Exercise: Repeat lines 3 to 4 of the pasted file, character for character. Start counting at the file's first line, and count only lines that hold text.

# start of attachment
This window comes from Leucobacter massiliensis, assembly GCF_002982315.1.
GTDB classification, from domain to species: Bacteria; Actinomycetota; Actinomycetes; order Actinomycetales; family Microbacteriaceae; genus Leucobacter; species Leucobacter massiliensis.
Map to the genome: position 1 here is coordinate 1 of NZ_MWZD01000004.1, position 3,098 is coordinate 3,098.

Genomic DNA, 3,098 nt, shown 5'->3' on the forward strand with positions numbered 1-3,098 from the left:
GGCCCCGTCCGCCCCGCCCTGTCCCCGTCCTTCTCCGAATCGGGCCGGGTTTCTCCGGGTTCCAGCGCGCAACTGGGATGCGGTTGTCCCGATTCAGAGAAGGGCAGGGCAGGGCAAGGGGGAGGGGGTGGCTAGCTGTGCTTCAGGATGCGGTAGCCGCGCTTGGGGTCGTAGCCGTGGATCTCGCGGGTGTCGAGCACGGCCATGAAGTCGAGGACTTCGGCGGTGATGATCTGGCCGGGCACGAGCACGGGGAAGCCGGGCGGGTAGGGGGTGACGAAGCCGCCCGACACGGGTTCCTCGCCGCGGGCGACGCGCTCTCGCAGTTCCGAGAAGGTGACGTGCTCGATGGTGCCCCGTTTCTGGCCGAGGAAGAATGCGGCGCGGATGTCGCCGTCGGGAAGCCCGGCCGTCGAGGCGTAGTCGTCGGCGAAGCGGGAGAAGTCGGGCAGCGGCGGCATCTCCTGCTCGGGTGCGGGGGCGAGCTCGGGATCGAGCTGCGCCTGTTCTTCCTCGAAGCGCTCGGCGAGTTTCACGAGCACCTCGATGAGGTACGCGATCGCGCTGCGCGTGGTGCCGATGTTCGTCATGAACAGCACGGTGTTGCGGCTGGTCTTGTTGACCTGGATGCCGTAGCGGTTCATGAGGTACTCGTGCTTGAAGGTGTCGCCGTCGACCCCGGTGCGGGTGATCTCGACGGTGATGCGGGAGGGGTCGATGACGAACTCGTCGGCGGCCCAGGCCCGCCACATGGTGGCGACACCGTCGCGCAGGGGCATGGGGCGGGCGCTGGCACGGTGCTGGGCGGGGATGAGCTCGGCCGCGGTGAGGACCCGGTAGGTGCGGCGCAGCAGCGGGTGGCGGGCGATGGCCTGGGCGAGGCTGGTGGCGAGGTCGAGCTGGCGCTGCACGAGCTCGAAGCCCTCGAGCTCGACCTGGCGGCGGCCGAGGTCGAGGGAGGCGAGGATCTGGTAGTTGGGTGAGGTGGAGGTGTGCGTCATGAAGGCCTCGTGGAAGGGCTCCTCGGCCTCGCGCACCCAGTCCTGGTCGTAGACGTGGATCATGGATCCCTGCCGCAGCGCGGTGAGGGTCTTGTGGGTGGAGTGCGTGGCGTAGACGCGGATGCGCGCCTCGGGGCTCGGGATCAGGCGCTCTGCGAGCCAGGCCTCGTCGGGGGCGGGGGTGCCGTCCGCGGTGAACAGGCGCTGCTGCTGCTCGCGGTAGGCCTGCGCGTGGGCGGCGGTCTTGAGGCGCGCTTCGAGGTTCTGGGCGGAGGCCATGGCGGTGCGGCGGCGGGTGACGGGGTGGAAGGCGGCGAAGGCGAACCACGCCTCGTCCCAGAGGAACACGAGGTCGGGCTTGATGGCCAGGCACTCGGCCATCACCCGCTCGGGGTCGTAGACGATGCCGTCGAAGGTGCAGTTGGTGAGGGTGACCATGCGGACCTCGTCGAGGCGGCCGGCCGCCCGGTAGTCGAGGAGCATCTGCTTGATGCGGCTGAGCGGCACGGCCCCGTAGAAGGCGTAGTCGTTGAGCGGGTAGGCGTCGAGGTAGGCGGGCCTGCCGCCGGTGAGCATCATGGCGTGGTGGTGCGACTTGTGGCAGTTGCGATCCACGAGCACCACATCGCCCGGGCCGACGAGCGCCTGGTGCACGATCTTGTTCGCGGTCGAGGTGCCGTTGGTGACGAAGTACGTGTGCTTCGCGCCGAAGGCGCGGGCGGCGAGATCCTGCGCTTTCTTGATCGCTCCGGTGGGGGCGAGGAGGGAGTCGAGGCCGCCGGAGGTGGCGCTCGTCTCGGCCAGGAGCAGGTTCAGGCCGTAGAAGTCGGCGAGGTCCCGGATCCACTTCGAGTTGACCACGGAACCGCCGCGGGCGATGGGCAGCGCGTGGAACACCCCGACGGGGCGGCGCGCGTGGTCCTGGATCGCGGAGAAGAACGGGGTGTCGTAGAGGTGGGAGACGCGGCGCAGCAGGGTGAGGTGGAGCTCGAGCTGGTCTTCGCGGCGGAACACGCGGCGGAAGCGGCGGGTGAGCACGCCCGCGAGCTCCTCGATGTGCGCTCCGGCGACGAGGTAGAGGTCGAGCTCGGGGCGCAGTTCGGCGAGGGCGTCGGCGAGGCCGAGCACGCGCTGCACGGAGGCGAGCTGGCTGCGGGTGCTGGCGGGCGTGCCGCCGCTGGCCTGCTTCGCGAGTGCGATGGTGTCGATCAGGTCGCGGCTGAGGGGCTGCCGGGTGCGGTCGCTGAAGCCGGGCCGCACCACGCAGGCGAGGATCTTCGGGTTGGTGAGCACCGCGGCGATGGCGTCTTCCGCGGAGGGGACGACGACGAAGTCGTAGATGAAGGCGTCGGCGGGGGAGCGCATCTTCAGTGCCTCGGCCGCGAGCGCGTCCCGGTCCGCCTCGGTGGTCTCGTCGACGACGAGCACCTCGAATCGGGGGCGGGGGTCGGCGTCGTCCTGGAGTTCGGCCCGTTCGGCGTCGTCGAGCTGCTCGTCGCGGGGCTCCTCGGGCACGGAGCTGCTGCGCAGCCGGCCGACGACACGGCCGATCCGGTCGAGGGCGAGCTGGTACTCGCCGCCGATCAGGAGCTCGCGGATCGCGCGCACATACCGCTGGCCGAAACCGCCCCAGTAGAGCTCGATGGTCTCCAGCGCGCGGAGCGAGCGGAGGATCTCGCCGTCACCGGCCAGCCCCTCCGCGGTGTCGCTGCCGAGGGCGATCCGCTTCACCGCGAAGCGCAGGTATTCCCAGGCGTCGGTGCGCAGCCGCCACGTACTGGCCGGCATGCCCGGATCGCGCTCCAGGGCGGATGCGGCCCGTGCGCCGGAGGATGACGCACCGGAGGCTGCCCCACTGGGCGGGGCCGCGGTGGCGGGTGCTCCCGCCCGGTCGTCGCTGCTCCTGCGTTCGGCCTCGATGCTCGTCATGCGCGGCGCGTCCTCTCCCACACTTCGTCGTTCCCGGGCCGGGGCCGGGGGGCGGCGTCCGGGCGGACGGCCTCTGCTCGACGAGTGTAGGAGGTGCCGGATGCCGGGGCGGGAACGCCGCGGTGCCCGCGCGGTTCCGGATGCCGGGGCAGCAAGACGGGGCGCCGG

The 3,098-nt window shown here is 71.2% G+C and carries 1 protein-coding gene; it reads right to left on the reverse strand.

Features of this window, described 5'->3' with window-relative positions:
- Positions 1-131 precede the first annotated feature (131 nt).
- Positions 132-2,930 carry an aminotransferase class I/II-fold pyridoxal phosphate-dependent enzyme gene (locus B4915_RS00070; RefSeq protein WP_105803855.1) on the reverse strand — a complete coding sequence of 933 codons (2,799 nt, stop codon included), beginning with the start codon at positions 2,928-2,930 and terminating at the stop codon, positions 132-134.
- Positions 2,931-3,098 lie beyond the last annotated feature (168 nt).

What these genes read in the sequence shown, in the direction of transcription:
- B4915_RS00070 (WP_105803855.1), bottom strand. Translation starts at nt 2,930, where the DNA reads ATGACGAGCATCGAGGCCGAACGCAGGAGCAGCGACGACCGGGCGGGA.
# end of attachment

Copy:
Map to the genome: position 1 here is coordinate 1 of NZ_MWZD01000004.1, position 3,098 is coordinate 3,098.

Genomic DNA, 3,098 nt, shown 5'->3' on the forward strand with positions numbered 1-3,098 from the left: